With this experience, Piñeiro-Soler eventually became the deputy assistant secretary of commerce for oceans and atmosphere. In this role, he engages in high-level development and negotiation of National Oceanic and Atmospheric Administration (NOAA) international fisheries policy at bilateral and multilateral meetings with foreign nations. He also participates in various external activities and meetings as the deputy assistant secretary and NOAA administrator deem appropriate.

 “I provide general policy guidance on various aspects of NOAA’s international fisheries work, such as sustainable management of fisheries, the protection of marine resources, supporting the export of U.S. fisheries products and combating illegal, unreported and unregulated fishing,” he said.

In addition, Piñeiro-Soler participates in several scientific studies every year to ensure the health of fisheries in various locations. That is where his next big accomplishment would surface.

Discovery of “La Gricelita”

In 2005, while conducting research and sampling for deep water snappers with Texas A&M for NOAA, Piñeiro-Soler discovered the Odontanthias hensleyi. It was the first documented discovery of a new fish species in the Atlantic Ocean in the 21st century.

“I was in the middle of some rough weather fishing at about 2,000 feet in the Mona Passage,” Piñeiro-Soler said. “For days, something had been chewing on our baits and not getting hooked. Some of the crew said it was a shadow or a ghost fish. But something wasn’t right, so I decided to add a special set of very small hooks to see if we could find out what it was.”

The hunch paid off, and Piñeiro-Soler was stunned to reel in a never-before-seen fish species. He was thrilled, while also feeling a bit sad.

“It was a majestic creature,” he said, “but I have to tell you that I felt sadness deep inside. I knew I had discovered something that had never been seen before right away, but I was sad in my heart for having taken his life.”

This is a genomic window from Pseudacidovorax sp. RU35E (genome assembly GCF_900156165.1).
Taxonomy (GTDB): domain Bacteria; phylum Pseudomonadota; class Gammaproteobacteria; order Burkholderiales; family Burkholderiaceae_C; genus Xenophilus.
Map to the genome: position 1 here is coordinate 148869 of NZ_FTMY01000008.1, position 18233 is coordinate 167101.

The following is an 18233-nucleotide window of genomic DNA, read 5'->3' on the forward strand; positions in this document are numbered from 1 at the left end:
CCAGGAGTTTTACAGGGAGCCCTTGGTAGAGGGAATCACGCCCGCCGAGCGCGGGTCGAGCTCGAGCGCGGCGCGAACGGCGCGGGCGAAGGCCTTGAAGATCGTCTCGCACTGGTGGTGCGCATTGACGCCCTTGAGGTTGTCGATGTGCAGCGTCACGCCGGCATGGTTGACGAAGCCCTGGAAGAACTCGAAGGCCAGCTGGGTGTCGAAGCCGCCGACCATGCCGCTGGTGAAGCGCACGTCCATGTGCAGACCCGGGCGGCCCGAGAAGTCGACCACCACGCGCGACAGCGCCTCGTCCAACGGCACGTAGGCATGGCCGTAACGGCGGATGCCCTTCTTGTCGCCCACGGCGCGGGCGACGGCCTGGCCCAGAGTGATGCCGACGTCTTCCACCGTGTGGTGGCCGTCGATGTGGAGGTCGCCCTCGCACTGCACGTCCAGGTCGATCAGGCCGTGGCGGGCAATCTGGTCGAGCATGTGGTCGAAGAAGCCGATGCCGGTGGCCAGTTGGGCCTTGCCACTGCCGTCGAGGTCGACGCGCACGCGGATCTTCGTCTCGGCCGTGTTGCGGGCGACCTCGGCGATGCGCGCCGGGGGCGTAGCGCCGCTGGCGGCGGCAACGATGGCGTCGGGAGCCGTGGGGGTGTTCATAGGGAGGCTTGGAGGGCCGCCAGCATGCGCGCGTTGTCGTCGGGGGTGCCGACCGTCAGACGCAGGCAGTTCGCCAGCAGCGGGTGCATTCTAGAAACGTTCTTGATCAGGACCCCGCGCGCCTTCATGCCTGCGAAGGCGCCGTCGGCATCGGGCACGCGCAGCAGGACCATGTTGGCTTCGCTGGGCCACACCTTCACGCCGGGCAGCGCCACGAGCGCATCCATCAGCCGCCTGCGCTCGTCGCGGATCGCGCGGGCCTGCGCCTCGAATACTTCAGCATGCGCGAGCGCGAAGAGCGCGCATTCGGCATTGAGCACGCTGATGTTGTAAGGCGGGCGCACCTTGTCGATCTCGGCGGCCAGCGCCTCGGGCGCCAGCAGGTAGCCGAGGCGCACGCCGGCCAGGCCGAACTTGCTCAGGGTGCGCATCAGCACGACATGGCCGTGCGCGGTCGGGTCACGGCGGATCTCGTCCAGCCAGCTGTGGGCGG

At the end of the day, Piñeiro-Soler recalled, it was a scientific project that someday could benefit humanity, so he accepted the capture and the consequences. Piñeiro-Soler said it took six years until the new species was officially certified.

“The rest is history,” Piñeiro-Soler said. “It now sits at the Smithsonian literally feet from my D.C. office. At home, we refer to the fish as ‘La Gricelita’ as a term of endearment to my son’s mother. ”

Piñeiro-Soler at the graduation of his son, Noel Piñeiro Mamery ‘20 (center), along with Gricel Mamery Muñoz.

A New Generation of Highlanders

Today, Piñeiro-Soler lives in the mountains of western Puerto Rico with a wonderful view of the Atlantic Ocean and very close to the forest. However, he often makes those trips back to the New River Valley for a very important reason: his son, Noel, has followed in his footsteps as a Highlander. “My son came along with me to Radford to visit some friends while he was in high school,” said Piñeiro-Soler. Noel finished his undergraduate communication degree last spring and has now begun work on a graduate degree in communication at Radford. His mother is Gricel Mamery Muñoz, a television hostess and comedian best known for her appearance on the show “Anda Pa’l Cara” as a color commentator for the Spanish language program from Puerto Rico. Though Piñeiro-Soler and Gricel are now divorced, they remain close and agreed that Radford was a perfect place for their son to get his education.

“We are both very well-known public figures in Puerto Rico,” Piñeiro-Soler said.

“It was in Noel’s best interest to have privacy in his life and grow and develop himself by himself, without cameras following him everywhere. We are grateful for the safe haven Radford provided him.”

"A man’s legacy depends on how successful he is in passing the baton to the next generation. The next generation is not in the future — it is now." Eugenio Pineiro Soler

Piñeiro-Soler said that when he comes to Radford to visit his son, the reaction is still the same as it was when he was a student many years ago. “Every single time, my heart pounds with the same excitement of my first visit more than 40 years ago,” he said.

He stays involved with Radford University as an executive in residence and serves as a member of the Virginia Tech Fish and Wildlife board.

“I take my positions both at Radford and Virginia Tech very seriously,” Piñeiro-Soler said. “A man’s legacy depends on how successful he is in passing the baton to the next generation. The next generation is not in the future — it is now.”

In early May, Piñeiro-Soler had the chance to make a trip to town for Noel’s undergraduate commencement ceremony, which was delayed from 2020 due to the COVID-19 global pandemic. He said traveling back to Radford was a wonderful experience and that he was as exhilarated for his son’s graduation as if it were his own.

His only regret when it comes to visiting his home away from home is having to leave when his stay is over. “I hate it when I leave,” he said. “Whenever I go and I see Tyler Avenue in my rear-view mirror, I feel as if I am leaving behind something I truly love.”


Jun 21, 2021